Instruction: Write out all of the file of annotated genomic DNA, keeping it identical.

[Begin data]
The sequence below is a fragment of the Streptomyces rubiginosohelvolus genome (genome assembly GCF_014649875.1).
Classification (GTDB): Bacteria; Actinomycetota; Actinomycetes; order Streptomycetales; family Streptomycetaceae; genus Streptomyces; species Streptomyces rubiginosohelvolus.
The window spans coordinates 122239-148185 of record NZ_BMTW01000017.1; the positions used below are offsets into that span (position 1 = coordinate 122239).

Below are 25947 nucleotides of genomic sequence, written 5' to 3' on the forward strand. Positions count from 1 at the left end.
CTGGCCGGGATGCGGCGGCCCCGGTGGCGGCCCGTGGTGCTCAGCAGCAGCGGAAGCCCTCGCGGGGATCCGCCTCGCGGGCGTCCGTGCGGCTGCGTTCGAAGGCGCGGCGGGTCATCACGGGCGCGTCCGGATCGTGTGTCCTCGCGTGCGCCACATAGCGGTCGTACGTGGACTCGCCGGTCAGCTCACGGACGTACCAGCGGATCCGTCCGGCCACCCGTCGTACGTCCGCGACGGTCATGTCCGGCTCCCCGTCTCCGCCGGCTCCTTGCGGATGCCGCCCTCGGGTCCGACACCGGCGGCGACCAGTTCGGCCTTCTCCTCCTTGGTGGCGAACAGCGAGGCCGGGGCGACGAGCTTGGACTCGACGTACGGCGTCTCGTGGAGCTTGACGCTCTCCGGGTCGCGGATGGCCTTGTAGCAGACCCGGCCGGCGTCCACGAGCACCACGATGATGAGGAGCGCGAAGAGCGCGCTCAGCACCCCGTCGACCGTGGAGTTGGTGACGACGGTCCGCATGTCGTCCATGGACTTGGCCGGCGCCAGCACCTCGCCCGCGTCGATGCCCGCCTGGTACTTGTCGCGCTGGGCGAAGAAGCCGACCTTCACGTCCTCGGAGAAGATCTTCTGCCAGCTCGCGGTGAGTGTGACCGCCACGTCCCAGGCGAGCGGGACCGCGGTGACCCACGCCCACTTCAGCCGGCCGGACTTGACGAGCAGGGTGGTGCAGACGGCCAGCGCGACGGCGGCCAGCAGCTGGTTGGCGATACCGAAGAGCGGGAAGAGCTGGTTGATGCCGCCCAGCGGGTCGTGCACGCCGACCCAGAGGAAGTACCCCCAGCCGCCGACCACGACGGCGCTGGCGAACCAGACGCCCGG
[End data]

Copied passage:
The sequence below is a fragment of the Streptomyces rubiginosohelvolus genome (genome assembly GCF_014649875.1).
Classification (GTDB): Bacteria; Actinomycetota; Actinomycetes; order Streptomycetales; family Streptomycetaceae; genus Streptomyces; species Streptomyces rubiginosohelvolus.
The window spans coordinates 122239-148185 of record NZ_BMTW01000017.1; the positions used below are offsets into that span (position 1 = coordinate 122239).

Below are 25947 nucleotides of genomic sequence, written 5' to 3' on the forward strand. Positions count from 1 at the left end.
CTGGCCGGGATGCGGCGGCCCCGGTGGCGGCCCGTGGTGCTCAGCAGCAGCGGAAGCCCTCGCGGGGATCCGCCTCGCGGGCGTCCGTGCGGCTGCGTTCGAAGGCGCGGCGGGTCATCACGGGCGCGTCCGGATCGTGTGTCCTCGCGTGCGCCACATAGCGGTCGTACGTGGACTCGCCGGTCAGCTCACGGACGTACCAGCGGATCCGTCCGGCCACCCGTCGTACGTCCGCGACGGTCATGTCCGGCTCCCCGTCTCCGCCGGCTCCTTGCGGATGCCGCCCTCGGGTCCGACACCGGCGGCGACCAGTTCGGCCTTCTCCTCCTTGGTGGCGAACAGCGAGGCCGGGGCGACGAGCTTGGACTCGACGTACGGCGTCTCGTGGAGCTTGACGCTCTCCGGGTCGCGGATGGCCTTGTAGCAGACCCGGCCGGCGTCCACGAGCACCACGATGATGAGGAGCGCGAAGAGCGCGCTCAGCACCCCGTCGACCGTGGAGTTGGTGACGACGGTCCGCATGTCGTCCATGGACTTGGCCGGCGCCAGCACCTCGCCCGCGTCGATGCCCGCCTGGTACTTGTCGCGCTGGGCGAAGAAGCCGACCTTCACGTCCTCGGAGAAGATCTTCTGCCAGCTCGCGGTGAGTGTGACCGCCACGTCCCAGGCGAGCGGGACCGCGGTGACCCACGCCCACTTCAGCCGGCCGGACTTGACGAGCAGGGTGGTGCAGACGGCCAGCGCGACGGCGGCCAGCAGCTGGTTGGCGATACCGAAGAGCGGGAAGAGCTGGTTGATGCCGCCCAGCGGGTCGTGCACGCCGACCCAGAGGAAGTACCCCCAGCCGCCGACCACGACGGCGCTGGCGAACCAGACGCCCGG